Lawrence and Colonialism
The question of Lawrence’s relation to colonialism has been a continuous thread during his lifetime and after his death. His involvement with the Arab Revolt of 1916–1918 was strongly motivated by a desire to achieve Arab independence as well as his own ambition, but this intention was fatally undermined from the start by the Sykes-Picot Agreement in which Britain and France had already agreed to divide up and dominate the Middle East between them. Lawrence found he was forced to lie to the leaders of the Revolt who demanded promises that Britain would not betray their cause.
This dualism and/or ambivalence is reﬂected in Lawrence’s references to colonialism in his writing. Throughout his life, he expressed wildly diﬀering opinions, from ardent support for Arab independence to disgust with debasing himself by living in Arab culture.
After the war, Lawrence was involved in continued negotiations during the Paris Peace Conference and later in the Colonial Oﬃce to redraw the Middle East as a series of nations with varying degrees of colonial control/independence, and eventually to establish Arab Revolt leader Emir Faisal as King of Iraq.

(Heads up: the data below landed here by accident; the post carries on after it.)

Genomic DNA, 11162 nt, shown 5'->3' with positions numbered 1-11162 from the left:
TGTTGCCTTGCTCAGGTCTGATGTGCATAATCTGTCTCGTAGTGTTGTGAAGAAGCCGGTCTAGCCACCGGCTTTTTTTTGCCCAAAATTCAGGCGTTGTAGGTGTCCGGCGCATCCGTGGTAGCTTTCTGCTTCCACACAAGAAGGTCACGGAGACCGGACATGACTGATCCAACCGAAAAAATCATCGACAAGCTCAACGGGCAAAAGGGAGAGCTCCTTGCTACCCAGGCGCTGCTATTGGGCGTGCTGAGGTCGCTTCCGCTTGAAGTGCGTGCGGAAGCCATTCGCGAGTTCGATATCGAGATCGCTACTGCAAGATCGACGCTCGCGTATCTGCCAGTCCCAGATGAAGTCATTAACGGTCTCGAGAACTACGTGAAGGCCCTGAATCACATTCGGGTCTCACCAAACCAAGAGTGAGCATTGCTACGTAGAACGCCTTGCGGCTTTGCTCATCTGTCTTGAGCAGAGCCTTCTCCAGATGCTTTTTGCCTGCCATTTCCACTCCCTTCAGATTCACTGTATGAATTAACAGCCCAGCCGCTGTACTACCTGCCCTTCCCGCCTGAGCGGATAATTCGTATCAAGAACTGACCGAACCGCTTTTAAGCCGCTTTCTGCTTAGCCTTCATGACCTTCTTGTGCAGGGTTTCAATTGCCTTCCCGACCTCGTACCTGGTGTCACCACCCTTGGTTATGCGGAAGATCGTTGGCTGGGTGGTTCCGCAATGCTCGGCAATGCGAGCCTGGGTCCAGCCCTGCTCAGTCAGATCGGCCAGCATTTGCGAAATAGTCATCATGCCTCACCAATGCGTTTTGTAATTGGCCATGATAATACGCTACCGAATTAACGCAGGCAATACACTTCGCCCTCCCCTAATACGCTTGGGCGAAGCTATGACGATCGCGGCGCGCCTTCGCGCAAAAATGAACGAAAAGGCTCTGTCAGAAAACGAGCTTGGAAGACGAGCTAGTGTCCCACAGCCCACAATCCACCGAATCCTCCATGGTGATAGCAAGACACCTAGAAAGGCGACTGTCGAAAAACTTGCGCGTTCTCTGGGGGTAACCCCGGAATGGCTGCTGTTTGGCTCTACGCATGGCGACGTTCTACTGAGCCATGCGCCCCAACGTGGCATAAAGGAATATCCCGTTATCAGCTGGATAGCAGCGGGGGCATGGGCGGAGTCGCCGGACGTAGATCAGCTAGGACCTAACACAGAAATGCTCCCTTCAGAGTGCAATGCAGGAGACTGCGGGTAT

Emir Faisal (1885–1933), the third son of Sherif Hussein of Mecca, was the leader of the Arab Revolt campaign, but after the capture of Damascus he was forced out by the French authorities who had claimed control of Syria. He later became King Faisal I of Iraq, partly influenced by persuasion from British figures including Lawrence and Gertrude Bell.
Faisal is pictured here entering the temporary French hospital at Akaba along with Nasib and Captain Rosario Pisani, the French North African leader of the Arab Northern Army during the Revolt. A shadow can be perceived of the person taking the photograph at the bottom of the image, which may well be Lawrence himself. The photograph is likely to have been taken sometime around August 1917 when Faisal’s forces assembled following the capture of the port of Akaba from inland. This photograph, hand-labelled by Lawrence, is part of a series owned by David George Hogarth.
Hogarth Papers, P452/MIL/3.
Druses entering Damascus